Reburials 'not political'
 
Nida said the bodies had been moved in accordance with the family's wishes and denied any political motivation or suggestion that the move was to avoid the graves being desecrated.
 
"It was to gather all the family in one place," he said.
 
Qusay's son, Mustafa, was also reburied. Uday, Qusay and Mustafa were killed along with a bodyguard when US soldiers stormed a villa in the northern city of Mosul in July 2003.
 
After Saddam was hanged, his supporters made a shrine at his burial site in a hall attached to a mosque in Awja, the village where Saddam was born.
 
The bodies of his children had originally been buried in a family plot at a cemetery elsewhere in the village, before being moved to lie with their father's body.
 
Suicide attacks
 
Violence continued in Iraq on Wednesday with suicide bombers killing at least 10 people in two separate attacks.
 
In the north of Iraq a suicide bomber blew himself up in an outdoor market in Tuz Khormato, 210km north of Baghdad with a mixed population and a slight Turkmen majority, killing eight and wounding 25 others.
 
While in Baghdad, a suicide car bomber rammed into a checkpoint in the mainly Sunni neighbourhood of Yarmouk in the western part of the Iraqi capital, killing two civilians and wounding four others, police said.
 
Lieutenant General Abboud Qanbar, the commander of the Baghdad security plan, warned that those responsible for the violence "will be smashed with the foot of the Iraqi people".
 
Security crackdown
 
The US-backed Baghdad security crackdown has been under way for a month with Iraqi and US authorities conducting a major sweep in the capital.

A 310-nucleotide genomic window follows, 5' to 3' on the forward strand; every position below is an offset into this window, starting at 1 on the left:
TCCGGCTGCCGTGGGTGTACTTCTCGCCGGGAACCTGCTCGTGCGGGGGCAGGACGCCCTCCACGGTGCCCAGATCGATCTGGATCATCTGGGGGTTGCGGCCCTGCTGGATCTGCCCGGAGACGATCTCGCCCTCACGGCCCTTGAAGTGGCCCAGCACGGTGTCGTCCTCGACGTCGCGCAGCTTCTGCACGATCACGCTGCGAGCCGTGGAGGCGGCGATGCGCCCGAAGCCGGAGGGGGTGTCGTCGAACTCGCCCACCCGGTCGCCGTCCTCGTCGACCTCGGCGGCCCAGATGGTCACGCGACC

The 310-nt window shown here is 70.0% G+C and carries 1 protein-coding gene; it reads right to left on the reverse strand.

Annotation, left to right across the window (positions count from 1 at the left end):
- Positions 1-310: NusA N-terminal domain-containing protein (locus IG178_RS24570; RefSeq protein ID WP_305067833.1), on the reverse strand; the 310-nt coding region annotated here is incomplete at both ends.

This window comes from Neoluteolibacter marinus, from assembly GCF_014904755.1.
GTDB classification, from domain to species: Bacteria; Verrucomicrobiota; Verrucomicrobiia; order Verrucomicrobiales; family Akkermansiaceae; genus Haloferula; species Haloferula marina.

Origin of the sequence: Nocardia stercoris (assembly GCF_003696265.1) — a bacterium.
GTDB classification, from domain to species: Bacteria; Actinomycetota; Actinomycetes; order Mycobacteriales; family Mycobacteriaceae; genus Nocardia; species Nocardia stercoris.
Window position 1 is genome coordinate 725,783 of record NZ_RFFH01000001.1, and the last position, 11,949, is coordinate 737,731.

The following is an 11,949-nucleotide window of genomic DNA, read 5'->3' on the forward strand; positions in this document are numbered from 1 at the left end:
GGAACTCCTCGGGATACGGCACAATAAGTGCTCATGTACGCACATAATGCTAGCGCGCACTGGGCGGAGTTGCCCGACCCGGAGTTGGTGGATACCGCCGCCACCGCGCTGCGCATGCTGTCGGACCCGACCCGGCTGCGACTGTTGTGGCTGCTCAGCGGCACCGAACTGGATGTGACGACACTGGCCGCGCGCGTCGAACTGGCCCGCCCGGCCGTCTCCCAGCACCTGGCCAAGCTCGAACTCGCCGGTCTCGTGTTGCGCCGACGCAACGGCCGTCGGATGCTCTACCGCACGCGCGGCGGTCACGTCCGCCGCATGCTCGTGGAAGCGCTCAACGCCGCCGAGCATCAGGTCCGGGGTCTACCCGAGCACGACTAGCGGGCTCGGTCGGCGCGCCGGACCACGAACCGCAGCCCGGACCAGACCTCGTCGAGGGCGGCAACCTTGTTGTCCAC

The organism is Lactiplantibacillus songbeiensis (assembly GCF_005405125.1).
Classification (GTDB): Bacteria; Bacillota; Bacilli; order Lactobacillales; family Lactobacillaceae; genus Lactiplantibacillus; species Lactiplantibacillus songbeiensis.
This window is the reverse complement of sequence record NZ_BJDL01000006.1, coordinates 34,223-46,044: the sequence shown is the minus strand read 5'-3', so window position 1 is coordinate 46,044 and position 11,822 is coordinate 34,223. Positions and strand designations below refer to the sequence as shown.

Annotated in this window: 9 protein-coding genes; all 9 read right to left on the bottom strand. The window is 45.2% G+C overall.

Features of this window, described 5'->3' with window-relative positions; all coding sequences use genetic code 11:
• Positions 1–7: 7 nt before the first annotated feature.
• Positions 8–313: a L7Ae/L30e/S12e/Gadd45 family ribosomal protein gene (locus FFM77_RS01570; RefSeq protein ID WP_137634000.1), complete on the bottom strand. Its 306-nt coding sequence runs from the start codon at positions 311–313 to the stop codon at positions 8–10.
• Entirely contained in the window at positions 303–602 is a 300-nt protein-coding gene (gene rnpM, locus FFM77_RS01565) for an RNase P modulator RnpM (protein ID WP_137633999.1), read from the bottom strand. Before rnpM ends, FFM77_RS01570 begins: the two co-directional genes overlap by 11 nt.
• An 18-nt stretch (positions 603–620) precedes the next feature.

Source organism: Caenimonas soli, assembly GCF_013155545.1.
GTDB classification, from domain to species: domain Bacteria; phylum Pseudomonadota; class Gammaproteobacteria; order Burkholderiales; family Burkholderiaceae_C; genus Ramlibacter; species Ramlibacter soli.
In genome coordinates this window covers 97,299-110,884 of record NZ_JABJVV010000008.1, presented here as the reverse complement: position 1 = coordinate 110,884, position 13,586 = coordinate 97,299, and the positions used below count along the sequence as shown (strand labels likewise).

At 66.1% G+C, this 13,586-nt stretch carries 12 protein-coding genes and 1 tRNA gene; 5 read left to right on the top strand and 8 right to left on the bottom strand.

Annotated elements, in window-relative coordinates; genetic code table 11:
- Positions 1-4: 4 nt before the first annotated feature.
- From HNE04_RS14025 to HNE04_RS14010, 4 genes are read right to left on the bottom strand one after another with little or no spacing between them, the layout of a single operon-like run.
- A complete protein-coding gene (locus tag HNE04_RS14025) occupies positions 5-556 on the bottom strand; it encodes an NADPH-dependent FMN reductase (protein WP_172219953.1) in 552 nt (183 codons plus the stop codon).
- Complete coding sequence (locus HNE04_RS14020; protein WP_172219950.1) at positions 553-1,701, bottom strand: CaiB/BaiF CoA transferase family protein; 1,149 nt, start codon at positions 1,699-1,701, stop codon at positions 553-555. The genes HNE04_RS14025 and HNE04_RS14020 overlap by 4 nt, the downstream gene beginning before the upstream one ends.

Attacks by sectarian fighters in Baghdad have
fallen since a launch of the security plan [AFP]
Qanbar said the efforts had made progress in bringing an end to sectarian violence, saying: "We've overcome the terrorist acts, militant groups, criminal gangs, sectarian killings and displacement."
 
He said: "But we have to expect more obstacles and terrorist acts.
 
"These acts will not end immediately, but we will go forward with our operations until we annihilate the terrorism."
 
Civilian deaths and attacks by sectarian fighters in Baghdad have fallen since a launch of the security plan, Iraqi authorities said on Wednesday.
 
Brigadier Qassim Moussawi, an Iraqi military spokesman, told a news conference that 265 Iraqis had been killed in violence in the capital since February 14, down from the 1,440 Iraqis killed in the 30-day period before the plan went into effect.
 
The number of car bombings was also down to 36 from 56, while roadside bombs, mortar attacks, kidnappings and assassinations were also down, Moussawi said.
 
Talabani returns home
 
As the crackdown continued, Jalal Talabani, the Iraqi president, returned to Iraq on Wednesday from Jordan where he had been receiving treatment in a hospital in Aman, Jordan's capital.
 
Talabani flew to Sulaimaniyah, his home town, where hundreds of people gathered to welcome him.
 
"Your return means new life to Kurdistan and a federal Iraq," said a banner hoisted outside the headquarters of Talabani's Patriotic Union of Kurdistan.
 
Talabani collapsed three weeks ago and was diagnosed as suffering from exhaustion and lung and sinus infections.
 
He was later flown to Jordan for treatment.